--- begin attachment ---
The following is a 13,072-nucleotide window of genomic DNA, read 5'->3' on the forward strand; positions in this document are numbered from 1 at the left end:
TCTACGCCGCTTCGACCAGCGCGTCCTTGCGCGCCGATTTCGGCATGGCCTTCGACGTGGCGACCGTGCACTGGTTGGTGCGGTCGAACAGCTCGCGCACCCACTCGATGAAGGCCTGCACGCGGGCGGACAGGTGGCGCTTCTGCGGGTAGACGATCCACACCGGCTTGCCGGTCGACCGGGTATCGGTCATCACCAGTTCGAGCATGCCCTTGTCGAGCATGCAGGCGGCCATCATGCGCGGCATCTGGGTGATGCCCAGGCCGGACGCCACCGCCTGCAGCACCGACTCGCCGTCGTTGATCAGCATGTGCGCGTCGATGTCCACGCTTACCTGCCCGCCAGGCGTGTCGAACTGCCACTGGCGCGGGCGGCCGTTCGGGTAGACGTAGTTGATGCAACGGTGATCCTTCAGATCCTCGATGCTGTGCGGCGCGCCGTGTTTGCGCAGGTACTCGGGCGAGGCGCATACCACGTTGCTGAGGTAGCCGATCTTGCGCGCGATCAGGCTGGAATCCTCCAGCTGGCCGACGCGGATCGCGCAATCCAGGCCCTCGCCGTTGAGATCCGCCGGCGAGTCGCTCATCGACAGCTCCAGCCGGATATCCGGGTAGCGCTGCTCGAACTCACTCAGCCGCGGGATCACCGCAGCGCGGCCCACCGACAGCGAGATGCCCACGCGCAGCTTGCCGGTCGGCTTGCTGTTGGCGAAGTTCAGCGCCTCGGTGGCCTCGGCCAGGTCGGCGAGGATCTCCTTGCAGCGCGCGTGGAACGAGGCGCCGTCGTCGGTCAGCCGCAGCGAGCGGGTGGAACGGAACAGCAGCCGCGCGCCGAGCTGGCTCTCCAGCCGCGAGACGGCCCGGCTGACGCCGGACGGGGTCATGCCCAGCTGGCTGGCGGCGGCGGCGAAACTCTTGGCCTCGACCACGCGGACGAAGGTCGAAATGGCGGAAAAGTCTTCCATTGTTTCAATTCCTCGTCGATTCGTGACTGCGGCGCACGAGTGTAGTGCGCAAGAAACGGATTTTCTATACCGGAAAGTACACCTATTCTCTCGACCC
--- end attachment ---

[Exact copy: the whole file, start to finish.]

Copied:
The following is a 13,072-nucleotide window of genomic DNA, read 5'->3' on the forward strand; positions in this document are numbered from 1 at the left end:
TCTACGCCGCTTCGACCAGCGCGTCCTTGCGCGCCGATTTCGGCATGGCCTTCGACGTGGCGACCGTGCACTGGTTGGTGCGGTCGAACAGCTCGCGCACCCACTCGATGAAGGCCTGCACGCGGGCGGACAGGTGGCGCTTCTGCGGGTAGACGATCCACACCGGCTTGCCGGTCGACCGGGTATCGGTCATCACCAGTTCGAGCATGCCCTTGTCGAGCATGCAGGCGGCCATCATGCGCGGCATCTGGGTGATGCCCAGGCCGGACGCCACCGCCTGCAGCACCGACTCGCCGTCGTTGATCAGCATGTGCGCGTCGATGTCCACGCTTACCTGCCCGCCAGGCGTGTCGAACTGCCACTGGCGCGGGCGGCCGTTCGGGTAGACGTAGTTGATGCAACGGTGATCCTTCAGATCCTCGATGCTGTGCGGCGCGCCGTGTTTGCGCAGGTACTCGGGCGAGGCGCATACCACGTTGCTGAGGTAGCCGATCTTGCGCGCGATCAGGCTGGAATCCTCCAGCTGGCCGACGCGGATCGCGCAATCCAGGCCCTCGCCGTTGAGATCCGCCGGCGAGTCGCTCATCGACAGCTCCAGCCGGATATCCGGGTAGCGCTGCTCGAACTCACTCAGCCGCGGGATCACCGCAGCGCGGCCCACCGACAGCGAGATGCCCACGCGCAGCTTGCCGGTCGGCTTGCTGTTGGCGAAGTTCAGCGCCTCGGTGGCCTCGGCCAGGTCGGCGAGGATCTCCTTGCAGCGCGCGTGGAACGAGGCGCCGTCGTCGGTCAGCCGCAGCGAGCGGGTGGAACGGAACAGCAGCCGCGCGCCGAGCTGGCTCTCCAGCCGCGAGACGGCCCGGCTGACGCCGGACGGGGTCATGCCCAGCTGGCTGGCGGCGGCGGCGAAACTCTTGGCCTCGACCACGCGGACGAAGGTCGAAATGGCGGAAAAGTCTTCCATTGTTTCAATTCCTCGTCGATTCGTGACTGCGGCGCACGAGTGTAGTGCGCAAGAAACGGATTTTCTATACCGGAAAGTACACCTATTCTCTCGACCC